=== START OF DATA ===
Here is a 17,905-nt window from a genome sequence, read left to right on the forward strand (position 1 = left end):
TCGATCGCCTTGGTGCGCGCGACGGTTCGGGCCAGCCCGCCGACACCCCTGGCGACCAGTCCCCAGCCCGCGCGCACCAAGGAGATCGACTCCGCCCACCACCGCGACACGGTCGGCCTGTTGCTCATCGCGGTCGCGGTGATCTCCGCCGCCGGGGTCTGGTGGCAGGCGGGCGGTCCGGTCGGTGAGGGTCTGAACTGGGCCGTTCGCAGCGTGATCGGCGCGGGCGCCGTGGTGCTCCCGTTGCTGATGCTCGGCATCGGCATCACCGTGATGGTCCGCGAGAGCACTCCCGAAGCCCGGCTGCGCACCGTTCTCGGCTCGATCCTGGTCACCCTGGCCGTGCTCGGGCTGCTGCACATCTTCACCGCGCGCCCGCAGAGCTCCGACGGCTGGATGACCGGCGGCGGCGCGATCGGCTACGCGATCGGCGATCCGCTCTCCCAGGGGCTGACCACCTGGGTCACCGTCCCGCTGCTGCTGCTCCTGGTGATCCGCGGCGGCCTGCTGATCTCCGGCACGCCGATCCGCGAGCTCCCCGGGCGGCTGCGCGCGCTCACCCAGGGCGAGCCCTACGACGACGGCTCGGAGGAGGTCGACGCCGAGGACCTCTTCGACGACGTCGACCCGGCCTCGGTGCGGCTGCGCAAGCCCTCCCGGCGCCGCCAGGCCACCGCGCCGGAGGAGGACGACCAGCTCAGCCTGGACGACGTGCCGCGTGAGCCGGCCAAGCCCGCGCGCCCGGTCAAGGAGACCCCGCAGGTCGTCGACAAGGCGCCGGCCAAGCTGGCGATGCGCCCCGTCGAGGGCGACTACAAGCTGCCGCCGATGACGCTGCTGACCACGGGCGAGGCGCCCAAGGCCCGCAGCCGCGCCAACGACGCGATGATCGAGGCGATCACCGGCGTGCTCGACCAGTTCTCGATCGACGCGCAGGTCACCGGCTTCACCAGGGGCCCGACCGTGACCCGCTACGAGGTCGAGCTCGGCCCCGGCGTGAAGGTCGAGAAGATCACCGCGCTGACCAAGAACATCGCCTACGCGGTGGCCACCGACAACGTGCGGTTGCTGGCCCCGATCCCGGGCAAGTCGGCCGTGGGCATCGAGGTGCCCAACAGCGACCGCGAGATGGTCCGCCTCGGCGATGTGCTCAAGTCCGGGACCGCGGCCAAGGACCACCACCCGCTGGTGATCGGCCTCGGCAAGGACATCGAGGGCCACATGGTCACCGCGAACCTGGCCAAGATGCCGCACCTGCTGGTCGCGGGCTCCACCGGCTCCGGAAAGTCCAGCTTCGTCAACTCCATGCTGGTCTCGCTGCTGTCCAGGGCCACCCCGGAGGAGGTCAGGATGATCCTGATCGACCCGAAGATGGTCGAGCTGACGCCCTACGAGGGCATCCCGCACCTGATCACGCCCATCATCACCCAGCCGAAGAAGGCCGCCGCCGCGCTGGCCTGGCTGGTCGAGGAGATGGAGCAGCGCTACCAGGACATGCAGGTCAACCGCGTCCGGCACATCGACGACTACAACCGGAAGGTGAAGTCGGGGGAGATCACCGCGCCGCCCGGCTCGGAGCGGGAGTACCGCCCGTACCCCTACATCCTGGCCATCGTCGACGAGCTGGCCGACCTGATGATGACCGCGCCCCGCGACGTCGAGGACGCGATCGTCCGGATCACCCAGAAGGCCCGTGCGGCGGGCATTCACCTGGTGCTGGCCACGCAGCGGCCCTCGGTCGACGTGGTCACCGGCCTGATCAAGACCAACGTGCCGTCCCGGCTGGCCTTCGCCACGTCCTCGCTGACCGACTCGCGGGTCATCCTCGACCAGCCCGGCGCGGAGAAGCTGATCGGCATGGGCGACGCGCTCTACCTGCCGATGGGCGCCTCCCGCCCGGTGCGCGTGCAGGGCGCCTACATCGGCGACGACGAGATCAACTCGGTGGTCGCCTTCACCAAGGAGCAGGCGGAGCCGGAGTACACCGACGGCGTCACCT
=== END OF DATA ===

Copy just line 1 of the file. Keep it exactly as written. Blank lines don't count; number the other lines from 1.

Here is a 17,905-nt window from a genome sequence, read left to right on the forward strand (position 1 = left end):